If sterilizer manufacturers’ instructions for use are followed, surgical centers can safely employ short-cycle steam sterilization of unwrapped instruments for sequential same-day cataract surgeries, a multiorganizational taskforce has concluded.1 This comes witha significant caveat, however: The transit time to the operating room (OR) should be 3 minutes or less.
“We concluded that the common practice of transporting still wet but sterile instruments directly to the OR for prompt use was safe as long as the instruments were in a rigid, covered containment device and were then handled by sterile gloved personnel within the OR,” said task force cochair David F. Chang, MD, who practices in Los Altos, California.
VALIDATION. Colored scanning electron micrograph of G. stearothermophilus, which was used as the challenge organism.
Impetus. In 2014, the Centers for Medicare & Medicaid Services issued a policy that addressed acceptable sterilization methods. However, some terminology used in that policy led to confusion among cataract surgeons. In response, the Academy, the American Society of Cataract and Refractive Surgery, and the Outpatient Ophthalmic Surgery Society convened the Ophthalmic Instrument Cleaning and Sterilization (OICS) Task Force.
Investigation. The OICS task force initiated several studies to test the effectiveness of short-cycle sterilization practices commonly followed by ophthalmic ambulatory surgery centers (ASCs). In an initial 2014 survey of 182 ophthalmic ASCs, the task force found that short-cycle sterilization was routinely used between same-day cases by more than half of respondents. Results of the survey also indicated that the AMSCO (Steris) and STATIM (SciCan) brands were the most popular sterilizers.
Bacterial challenge. For this study, the task force evaluated a STATIM 2000 with the STATIM metal cassette and an AMSCO Century V116 with a SteriTite container system (Case Medical). Surgical instruments consisted of phaco tips and handpieces from 3 major manufacturers, all of which were contaminated with the highly heat-resistant bacterium Geobacillus stearothermophilus.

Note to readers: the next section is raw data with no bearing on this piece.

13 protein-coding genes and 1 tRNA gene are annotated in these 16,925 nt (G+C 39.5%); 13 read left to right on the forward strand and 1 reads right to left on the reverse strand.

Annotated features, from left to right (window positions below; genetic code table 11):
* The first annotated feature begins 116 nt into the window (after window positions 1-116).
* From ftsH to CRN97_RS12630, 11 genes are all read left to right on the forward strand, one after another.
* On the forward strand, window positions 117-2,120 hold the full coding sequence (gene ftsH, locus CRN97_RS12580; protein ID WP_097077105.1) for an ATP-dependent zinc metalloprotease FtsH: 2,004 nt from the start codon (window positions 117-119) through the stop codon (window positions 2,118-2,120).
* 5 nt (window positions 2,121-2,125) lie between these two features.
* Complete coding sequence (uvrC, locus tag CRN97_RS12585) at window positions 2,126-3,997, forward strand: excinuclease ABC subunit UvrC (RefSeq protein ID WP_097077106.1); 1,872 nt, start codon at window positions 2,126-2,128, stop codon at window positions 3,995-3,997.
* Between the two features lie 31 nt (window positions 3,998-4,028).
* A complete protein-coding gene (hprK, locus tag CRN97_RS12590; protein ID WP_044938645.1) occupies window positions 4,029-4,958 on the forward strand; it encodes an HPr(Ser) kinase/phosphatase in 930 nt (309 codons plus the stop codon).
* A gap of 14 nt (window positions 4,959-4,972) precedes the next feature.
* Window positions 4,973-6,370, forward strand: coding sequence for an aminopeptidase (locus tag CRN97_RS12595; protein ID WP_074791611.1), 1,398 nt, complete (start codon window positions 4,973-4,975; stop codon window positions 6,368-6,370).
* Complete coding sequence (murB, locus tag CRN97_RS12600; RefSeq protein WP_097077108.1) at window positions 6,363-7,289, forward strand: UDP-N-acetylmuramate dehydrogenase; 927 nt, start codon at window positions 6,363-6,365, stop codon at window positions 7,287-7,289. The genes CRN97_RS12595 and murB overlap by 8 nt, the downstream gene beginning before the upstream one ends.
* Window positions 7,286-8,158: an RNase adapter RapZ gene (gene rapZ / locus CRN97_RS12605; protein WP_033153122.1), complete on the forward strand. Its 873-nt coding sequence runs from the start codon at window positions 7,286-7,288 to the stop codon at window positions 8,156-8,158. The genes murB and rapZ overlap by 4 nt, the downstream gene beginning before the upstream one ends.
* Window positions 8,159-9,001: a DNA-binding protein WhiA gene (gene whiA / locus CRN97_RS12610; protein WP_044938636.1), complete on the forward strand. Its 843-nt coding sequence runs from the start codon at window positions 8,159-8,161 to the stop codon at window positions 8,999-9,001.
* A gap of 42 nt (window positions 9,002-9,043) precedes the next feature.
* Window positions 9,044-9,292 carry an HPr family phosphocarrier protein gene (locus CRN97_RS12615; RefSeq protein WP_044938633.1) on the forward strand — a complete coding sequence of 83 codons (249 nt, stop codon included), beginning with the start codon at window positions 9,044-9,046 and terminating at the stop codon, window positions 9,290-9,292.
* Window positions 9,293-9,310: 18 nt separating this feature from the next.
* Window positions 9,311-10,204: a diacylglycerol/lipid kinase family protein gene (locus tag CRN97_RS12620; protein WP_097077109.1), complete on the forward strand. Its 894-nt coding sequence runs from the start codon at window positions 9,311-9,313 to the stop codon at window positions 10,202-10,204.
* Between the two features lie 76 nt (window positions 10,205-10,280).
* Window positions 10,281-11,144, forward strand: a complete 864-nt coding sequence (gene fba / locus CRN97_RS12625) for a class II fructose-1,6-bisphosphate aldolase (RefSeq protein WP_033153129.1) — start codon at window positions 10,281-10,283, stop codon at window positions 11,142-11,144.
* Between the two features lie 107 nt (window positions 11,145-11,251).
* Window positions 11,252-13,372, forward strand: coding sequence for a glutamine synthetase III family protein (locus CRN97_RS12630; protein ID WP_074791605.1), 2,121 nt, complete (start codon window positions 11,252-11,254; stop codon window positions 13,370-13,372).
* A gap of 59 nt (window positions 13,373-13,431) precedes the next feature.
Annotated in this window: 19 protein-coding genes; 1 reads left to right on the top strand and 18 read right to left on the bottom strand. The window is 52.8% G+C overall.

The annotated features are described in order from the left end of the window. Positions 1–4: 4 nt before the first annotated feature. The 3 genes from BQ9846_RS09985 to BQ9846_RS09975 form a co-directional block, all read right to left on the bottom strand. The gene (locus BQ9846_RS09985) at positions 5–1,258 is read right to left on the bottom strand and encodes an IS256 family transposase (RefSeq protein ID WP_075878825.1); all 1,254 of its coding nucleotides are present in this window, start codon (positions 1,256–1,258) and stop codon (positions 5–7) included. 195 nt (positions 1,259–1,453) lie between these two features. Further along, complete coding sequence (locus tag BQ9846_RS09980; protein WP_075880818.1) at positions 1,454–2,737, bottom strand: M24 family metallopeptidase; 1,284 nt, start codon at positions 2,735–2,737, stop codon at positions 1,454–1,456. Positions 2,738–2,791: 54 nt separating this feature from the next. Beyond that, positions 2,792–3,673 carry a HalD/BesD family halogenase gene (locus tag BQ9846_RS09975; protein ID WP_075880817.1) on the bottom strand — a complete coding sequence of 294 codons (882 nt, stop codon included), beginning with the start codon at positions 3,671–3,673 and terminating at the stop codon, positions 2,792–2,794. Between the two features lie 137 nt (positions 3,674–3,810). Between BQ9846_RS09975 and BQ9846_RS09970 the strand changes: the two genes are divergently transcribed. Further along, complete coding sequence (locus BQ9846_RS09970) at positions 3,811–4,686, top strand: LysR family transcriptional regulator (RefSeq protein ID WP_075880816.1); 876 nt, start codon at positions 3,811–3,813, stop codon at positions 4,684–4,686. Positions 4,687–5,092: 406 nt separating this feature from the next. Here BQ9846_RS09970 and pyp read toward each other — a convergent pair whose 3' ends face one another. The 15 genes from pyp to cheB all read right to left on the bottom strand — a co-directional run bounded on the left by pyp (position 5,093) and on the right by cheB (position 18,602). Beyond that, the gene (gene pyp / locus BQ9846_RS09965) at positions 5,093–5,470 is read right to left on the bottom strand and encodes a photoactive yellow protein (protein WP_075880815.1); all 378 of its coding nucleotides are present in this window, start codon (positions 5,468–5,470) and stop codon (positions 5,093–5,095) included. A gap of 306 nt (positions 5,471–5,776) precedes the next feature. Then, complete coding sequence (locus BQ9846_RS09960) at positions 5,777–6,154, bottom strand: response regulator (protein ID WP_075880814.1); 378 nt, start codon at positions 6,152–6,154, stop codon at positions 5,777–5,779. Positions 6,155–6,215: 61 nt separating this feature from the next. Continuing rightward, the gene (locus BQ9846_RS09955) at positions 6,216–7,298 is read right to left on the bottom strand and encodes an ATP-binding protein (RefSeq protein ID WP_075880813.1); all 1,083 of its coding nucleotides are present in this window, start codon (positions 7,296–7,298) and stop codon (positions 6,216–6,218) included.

Findings. “Our analysis confirmed that the wrapped inoculated instruments completing the full sterilization and drying cycles with either sterilizer brand were sterile with no growth of the target organism after being stored for 7 days,” the task force reported.1
What about recontamination risk? However, in busy cataract surgery centers, instruments are sterilized between cases, repeatedly over the course of a day, and then reused in sequential surgeries on the same day. Consequently, it is common for the drying cycle to be interrupted, when allowed by the IFU (instructions for use), Dr. Chang said.
“Because of a potential wicking effect, instrument moisture can compromise the microbial barrier of a packaging system and allow contamination from the environment or nonsterile hands,” he said. “However, we were able to show that unwrapped, sterilized instruments that were still wet could be transferred to the OR within a rigid, covered containment device without recontamination for up to 3 minutes of transit time.”
These OICS guidelines provide “new evidence and support for common short-cycle sterilization practices for sequential same-day anterior segment surgery. They will hopefully assist surveyors in determining whether specific practices are safe and acceptable,” Dr. Chang said.
He added, “I understand that one accrediting organization, the Institute for Medical Quality, is already training their surveyors with the new OICS guidelines.”
1 Chang DF et al. Ophthalmology. Published online March 27, 2018.
Relevant financial disclosures—Dr. Chang: None.
For full disclosures and the disclosure key, see below.
Full Financial Disclosures
Dr. Chang Carl Zeiss: C; Eyenovia: O; Iantech: C,O; Icon Bioscience: O; iDrops: C,O; Ivantis: C,O; Johnson & Johnson Vision: C; Mynosys: O,C; PowerVision: C,O; Presbyopia Therapies: O; RxSight: O,C; Slack: P; Versant Ventures: O.
Dr. Holekamp Alimera Sciences: C,L,S; Allergan: C,L,S; BioTime: C; Genentech: C,L,S; Katalyst: C,P; NotalVision: S; Novartis: C; Ophthotech: S; Ohr Pharmaceutical: S; Regeneron: C,L.
Dr. Shantha Santen: C.
Dr. Yeh Alcon: S; Clearside Biomedical: C; Santen: C.
Dr. Yin None.
||Consultant fee, paid advisory boards, or fees for attending a meeting.
||Employed by a commercial company.
||Lecture fees or honoraria, travel fees or reimbursements when speaking at the invitation of a commercial company.
||Equity ownership/stock options in publicly or privately traded firms, excluding mutual funds.
||Patents and/or royalties for intellectual property.
||Grant support or other financial support to the investigator from all sources, including research support from government agencies (e.g., NIH), foundations, device manufacturers, and/or pharmaceutical companies.
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